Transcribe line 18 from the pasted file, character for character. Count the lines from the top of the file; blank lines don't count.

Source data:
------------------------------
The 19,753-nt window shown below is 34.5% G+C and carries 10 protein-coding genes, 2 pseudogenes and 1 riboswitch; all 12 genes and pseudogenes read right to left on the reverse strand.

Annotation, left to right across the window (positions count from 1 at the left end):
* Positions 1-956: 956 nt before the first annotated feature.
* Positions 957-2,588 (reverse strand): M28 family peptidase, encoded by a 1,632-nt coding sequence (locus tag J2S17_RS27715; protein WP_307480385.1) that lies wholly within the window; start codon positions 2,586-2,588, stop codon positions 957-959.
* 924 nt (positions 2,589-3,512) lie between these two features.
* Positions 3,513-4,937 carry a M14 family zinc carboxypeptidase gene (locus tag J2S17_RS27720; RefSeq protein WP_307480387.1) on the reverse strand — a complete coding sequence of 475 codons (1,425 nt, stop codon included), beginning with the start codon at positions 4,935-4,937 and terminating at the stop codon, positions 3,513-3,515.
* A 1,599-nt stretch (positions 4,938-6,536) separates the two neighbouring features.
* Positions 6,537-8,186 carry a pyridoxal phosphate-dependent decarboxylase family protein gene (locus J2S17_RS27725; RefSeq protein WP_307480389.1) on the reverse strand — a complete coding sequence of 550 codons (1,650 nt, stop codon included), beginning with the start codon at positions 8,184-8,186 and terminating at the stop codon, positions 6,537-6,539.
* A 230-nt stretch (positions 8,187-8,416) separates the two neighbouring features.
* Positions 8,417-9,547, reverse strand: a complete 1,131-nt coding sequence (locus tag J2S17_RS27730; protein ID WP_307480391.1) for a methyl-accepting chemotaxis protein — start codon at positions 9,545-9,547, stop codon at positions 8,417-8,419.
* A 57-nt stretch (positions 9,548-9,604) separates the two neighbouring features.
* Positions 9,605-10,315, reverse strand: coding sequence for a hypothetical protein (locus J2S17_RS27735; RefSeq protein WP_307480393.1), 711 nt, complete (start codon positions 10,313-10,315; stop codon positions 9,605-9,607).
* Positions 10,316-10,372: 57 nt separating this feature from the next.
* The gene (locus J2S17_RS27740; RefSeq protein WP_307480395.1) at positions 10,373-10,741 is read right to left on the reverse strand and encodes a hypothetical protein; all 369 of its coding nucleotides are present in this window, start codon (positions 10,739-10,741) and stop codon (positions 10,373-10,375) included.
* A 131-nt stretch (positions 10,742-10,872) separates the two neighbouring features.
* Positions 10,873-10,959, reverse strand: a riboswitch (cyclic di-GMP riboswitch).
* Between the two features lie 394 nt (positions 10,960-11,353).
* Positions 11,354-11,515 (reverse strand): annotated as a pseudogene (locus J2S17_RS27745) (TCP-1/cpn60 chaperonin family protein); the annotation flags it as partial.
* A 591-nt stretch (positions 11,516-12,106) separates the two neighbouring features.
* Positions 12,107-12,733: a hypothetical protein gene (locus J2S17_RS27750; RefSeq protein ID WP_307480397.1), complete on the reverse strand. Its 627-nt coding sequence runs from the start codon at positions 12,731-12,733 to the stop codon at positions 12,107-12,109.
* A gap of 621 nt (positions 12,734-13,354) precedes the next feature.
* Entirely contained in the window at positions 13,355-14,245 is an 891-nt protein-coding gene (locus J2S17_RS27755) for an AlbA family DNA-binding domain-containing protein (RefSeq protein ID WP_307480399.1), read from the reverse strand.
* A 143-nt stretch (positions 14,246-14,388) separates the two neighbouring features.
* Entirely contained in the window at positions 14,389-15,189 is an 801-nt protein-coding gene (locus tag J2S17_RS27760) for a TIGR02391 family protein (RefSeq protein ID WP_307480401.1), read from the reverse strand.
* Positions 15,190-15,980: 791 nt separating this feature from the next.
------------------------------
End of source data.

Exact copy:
* Positions 11,354-11,515 (reverse strand): annotated as a pseudogene (locus J2S17_RS27745) (TCP-1/cpn60 chaperonin family protein); the annotation flags it as partial.